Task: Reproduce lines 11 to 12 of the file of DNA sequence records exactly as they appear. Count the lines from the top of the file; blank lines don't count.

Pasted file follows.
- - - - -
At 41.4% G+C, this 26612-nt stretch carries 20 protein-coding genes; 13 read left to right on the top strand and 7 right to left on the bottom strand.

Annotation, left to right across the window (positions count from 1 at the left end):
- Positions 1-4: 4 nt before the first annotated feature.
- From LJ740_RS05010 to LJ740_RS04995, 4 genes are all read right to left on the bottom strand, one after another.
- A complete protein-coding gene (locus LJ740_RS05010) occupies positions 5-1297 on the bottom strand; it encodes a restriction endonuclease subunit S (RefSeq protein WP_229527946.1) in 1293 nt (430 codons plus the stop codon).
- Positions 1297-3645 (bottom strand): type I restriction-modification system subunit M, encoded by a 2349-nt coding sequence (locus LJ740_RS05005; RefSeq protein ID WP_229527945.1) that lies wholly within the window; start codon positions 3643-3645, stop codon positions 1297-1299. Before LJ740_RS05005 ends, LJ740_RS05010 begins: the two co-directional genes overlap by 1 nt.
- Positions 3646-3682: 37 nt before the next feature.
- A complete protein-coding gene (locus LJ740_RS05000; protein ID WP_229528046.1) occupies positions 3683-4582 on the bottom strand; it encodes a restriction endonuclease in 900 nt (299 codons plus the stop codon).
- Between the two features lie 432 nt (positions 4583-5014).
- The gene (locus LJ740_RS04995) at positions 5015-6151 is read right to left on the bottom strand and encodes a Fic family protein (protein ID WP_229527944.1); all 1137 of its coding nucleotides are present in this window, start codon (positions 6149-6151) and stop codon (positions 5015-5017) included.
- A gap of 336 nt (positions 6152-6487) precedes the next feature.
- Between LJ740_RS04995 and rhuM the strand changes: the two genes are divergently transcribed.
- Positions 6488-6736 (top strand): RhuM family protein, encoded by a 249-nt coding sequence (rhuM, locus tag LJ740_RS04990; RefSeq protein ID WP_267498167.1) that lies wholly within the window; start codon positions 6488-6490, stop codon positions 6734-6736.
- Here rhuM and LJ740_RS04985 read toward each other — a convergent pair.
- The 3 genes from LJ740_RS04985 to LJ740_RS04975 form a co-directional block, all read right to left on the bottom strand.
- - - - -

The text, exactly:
- A gap of 336 nt (positions 6152-6487) precedes the next feature.
- Between LJ740_RS04995 and rhuM the strand changes: the two genes are divergently transcribed.